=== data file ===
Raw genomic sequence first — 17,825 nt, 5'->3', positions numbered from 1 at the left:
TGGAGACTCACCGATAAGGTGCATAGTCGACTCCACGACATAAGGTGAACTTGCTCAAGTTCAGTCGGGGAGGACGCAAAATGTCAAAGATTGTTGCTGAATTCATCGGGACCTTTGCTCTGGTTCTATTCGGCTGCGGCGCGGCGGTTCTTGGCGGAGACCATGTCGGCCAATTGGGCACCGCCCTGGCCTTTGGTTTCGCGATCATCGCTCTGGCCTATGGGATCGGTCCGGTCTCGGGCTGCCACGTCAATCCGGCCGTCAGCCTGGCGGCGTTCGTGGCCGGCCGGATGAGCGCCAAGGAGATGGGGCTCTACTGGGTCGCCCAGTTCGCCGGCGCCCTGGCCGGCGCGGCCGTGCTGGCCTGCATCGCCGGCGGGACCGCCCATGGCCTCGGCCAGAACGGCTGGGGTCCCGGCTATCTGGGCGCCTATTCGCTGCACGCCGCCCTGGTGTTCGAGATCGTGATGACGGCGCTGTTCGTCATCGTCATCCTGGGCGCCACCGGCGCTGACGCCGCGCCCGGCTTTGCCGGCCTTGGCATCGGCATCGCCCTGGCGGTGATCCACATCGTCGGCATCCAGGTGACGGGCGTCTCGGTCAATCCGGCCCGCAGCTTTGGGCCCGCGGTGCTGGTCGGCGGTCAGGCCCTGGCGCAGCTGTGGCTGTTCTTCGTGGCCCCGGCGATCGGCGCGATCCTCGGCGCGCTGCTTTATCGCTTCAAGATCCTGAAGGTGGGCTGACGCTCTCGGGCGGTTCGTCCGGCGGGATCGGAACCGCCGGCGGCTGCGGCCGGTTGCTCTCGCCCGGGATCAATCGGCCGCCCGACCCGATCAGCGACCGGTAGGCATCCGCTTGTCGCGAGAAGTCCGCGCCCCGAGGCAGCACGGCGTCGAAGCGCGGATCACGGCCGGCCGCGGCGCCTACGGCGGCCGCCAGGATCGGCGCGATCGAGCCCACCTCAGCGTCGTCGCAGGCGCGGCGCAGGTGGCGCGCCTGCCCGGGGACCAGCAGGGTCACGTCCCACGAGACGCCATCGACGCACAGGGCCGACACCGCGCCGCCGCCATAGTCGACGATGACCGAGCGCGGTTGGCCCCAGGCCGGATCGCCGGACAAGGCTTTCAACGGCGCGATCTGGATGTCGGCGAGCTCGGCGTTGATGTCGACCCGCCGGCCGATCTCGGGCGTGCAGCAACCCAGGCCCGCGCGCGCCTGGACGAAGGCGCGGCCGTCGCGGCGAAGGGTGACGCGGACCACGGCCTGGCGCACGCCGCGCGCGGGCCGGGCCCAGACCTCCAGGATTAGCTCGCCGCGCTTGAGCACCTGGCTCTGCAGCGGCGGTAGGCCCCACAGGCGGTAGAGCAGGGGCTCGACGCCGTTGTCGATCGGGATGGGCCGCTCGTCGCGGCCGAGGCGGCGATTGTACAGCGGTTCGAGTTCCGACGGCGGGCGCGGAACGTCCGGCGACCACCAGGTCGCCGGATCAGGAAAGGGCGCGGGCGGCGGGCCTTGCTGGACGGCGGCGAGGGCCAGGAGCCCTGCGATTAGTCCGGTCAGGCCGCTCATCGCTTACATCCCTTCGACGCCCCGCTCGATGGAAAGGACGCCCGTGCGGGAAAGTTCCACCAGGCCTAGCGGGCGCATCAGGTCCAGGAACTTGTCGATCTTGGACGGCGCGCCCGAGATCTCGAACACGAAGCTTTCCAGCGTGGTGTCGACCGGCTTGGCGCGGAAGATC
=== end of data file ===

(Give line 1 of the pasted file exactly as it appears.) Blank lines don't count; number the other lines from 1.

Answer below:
Raw genomic sequence first — 17,825 nt, 5'->3', positions numbered from 1 at the left: